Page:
HASSAN COX is a big brother, a 12-year-old who takes seriously the responsibility of watching over his younger siblings.

After school, he wrangles with his sisters and brothers, even if their mother is usually there to greet them. He holds tight his younger charges' hands as they cross the busy streets.

And so when a hit-and-run driver killed his little sister, Jayanna Powell, on Nov. 18 - ripping her 8-year-old hand from his as they crossed at the corner of 63rd Street and Lansdowne Avenue in Philadelphia - that unconscionable driver not only cut short the life of an innocent girl, he also left a boy to grapple with guilt no child should ever have to carry.

"I was holding her hand," he says.

Hassan told his mother exactly that right after the accident. At the hospital, when she told him and his siblings that their sister was gone, he sobbed:

"Mommy, I'm sorry. Mommy, I couldn't protect her. I'm sorry."

Weeks later, the words from the quiet, tall and handsome boy still deliver the same gut punch.

Of course his mother, Ayeshia Poole, told him he wasn't to blame. "You know it's not your fault, right?" she repeated as I sat with them one recent day.

There was nothing he could have done to slow down the car that sped through the intersection to beat a yellow light. Nothing the big brother could have ever said or done would make his adoring little sister think he was anything but a hero to her.

Hassan nods and says he understands, but his eyes betray pain and doubt, and a lingering memory of feeling his little sister's hand slipping from his or seeing her being thrown by a car.

His mom says he's doing better.

It's taken time - it will take more, and therapy, which the family is all getting. But Poole also credits a growing relationship with police officers from the 19th District who have claimed the family as their own.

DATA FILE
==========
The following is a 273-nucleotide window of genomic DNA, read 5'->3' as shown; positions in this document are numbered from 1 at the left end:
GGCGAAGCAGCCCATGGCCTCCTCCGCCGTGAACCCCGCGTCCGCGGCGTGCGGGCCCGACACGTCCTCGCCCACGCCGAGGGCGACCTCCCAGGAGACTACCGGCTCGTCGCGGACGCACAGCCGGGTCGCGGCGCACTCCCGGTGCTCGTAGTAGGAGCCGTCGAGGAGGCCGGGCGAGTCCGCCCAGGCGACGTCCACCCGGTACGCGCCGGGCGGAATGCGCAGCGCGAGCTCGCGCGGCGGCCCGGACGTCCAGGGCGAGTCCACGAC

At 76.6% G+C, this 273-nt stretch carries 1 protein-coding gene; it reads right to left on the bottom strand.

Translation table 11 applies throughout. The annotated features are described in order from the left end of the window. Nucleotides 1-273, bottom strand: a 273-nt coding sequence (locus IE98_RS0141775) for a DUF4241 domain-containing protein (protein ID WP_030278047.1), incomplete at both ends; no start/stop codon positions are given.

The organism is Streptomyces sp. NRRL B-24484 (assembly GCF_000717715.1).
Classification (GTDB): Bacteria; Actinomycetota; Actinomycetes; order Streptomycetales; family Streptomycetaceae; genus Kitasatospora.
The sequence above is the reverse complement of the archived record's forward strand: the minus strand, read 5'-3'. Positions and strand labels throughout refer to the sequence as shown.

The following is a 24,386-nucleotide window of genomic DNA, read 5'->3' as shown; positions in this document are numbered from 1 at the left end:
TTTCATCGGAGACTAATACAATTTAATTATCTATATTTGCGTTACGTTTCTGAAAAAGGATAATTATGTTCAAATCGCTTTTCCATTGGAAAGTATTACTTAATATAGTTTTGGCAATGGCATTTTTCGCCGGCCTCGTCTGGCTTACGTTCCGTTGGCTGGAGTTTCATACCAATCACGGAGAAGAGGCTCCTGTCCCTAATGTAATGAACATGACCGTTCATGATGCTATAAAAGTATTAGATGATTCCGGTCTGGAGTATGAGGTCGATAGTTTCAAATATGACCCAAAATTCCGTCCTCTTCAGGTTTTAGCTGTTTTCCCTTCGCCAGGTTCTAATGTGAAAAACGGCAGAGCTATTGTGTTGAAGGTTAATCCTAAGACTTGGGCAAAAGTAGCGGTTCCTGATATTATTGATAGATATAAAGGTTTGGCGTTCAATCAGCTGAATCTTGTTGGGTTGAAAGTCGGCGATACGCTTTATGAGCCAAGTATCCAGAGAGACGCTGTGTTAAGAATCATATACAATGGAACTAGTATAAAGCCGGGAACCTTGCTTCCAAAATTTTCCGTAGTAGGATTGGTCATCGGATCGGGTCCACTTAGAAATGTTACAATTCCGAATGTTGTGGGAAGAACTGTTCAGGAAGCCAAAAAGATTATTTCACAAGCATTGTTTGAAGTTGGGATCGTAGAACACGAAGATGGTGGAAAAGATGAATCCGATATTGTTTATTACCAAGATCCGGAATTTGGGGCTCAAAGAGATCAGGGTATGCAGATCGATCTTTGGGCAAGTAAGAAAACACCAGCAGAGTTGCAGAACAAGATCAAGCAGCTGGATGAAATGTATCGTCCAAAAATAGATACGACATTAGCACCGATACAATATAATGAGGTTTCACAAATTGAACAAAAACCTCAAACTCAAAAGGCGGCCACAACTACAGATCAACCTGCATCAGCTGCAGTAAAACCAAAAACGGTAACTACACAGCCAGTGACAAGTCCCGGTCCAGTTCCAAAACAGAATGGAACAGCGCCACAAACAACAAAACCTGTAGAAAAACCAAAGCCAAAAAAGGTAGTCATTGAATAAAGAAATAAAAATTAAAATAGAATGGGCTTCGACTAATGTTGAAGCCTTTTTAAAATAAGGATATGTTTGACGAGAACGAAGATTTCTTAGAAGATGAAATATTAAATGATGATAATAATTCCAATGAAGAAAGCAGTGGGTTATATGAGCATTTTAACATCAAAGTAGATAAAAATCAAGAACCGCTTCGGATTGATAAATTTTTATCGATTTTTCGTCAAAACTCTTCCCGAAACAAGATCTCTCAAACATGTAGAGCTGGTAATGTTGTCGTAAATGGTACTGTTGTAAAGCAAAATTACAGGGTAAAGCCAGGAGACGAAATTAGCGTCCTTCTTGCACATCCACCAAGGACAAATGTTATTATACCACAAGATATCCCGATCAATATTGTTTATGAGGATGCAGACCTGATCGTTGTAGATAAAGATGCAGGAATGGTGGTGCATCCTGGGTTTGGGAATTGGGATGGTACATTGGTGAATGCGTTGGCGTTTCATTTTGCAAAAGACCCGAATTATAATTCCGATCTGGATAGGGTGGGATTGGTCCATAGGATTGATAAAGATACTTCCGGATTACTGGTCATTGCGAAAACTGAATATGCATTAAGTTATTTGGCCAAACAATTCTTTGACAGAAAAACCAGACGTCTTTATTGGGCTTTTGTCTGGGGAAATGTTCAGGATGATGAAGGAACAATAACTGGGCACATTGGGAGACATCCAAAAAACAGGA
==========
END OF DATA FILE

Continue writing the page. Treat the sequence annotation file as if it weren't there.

Police eventually charged Paul Woodlyn in the hit-and-run death. But before a suspicious body shop owner alerted police, the family held marches to mourn Jayanna's senseless death and call attention to the crime.

It was at one of those marches that Poole leaned into Philadelphia Police Officer Frank Gramlich and told him that Hassan was struggling. Gramlich, who has a son around Hassan's age, didn't hesitate.

Police officers reacted as if they had lost one of their own.

"That's because we did," said Capt. Joseph Bologna.

As Poole recalled how Bologna marched alongside her and her family as they sought leads in the days following the accident, she still can't quite believe it.

"In a million years, I would never have guessed that one day I would be walking down the middle of a street with an officer screaming louder than anyone for justice for my little girl," she said. "I'll never forget it."

Both officers have been around long enough to know it's not healthy to take cases home with you, no matter how hard they hit you. But they couldn't help it, especially after meeting Hassan.

"Just to see a kid who tried everything he could, to be doing the right thing and have something this horrible happen. It hit home," Gramlich said.

The day Poole told him about Hassan, he pulled him close and told him: "As a big brother, you did everything you could do. Don't blame yourself. It is not your fault."

He also told Hassan and Poole that they could call on him anytime.

"You're family now," he told the boy and his mother.

Poole thanked him and felt he was sincere, but was still surprised when she heard from him the next day. He and Bologna kept checking in, even after the driver was arrested.

They showered the kids with Christmas gifts, gave Hassan tickets to a Sixers game. Anything the family needed, they were on hand to help.

Before Jayanna's funeral, the officers came to the house and presented Hassan with dog tags, one etched with the word Hero, another with Jayanna's name.

During the funeral, the officers couldn't help but notice how Hassan rubbed the dog tags between his fingers.

Hassan's got a long road ahead of him, Bologna said. So do his mother and his siblings.

"But we're a family now," Capt. Bologna said. "And like a family, we're going to stick around way after everyone else goes home."

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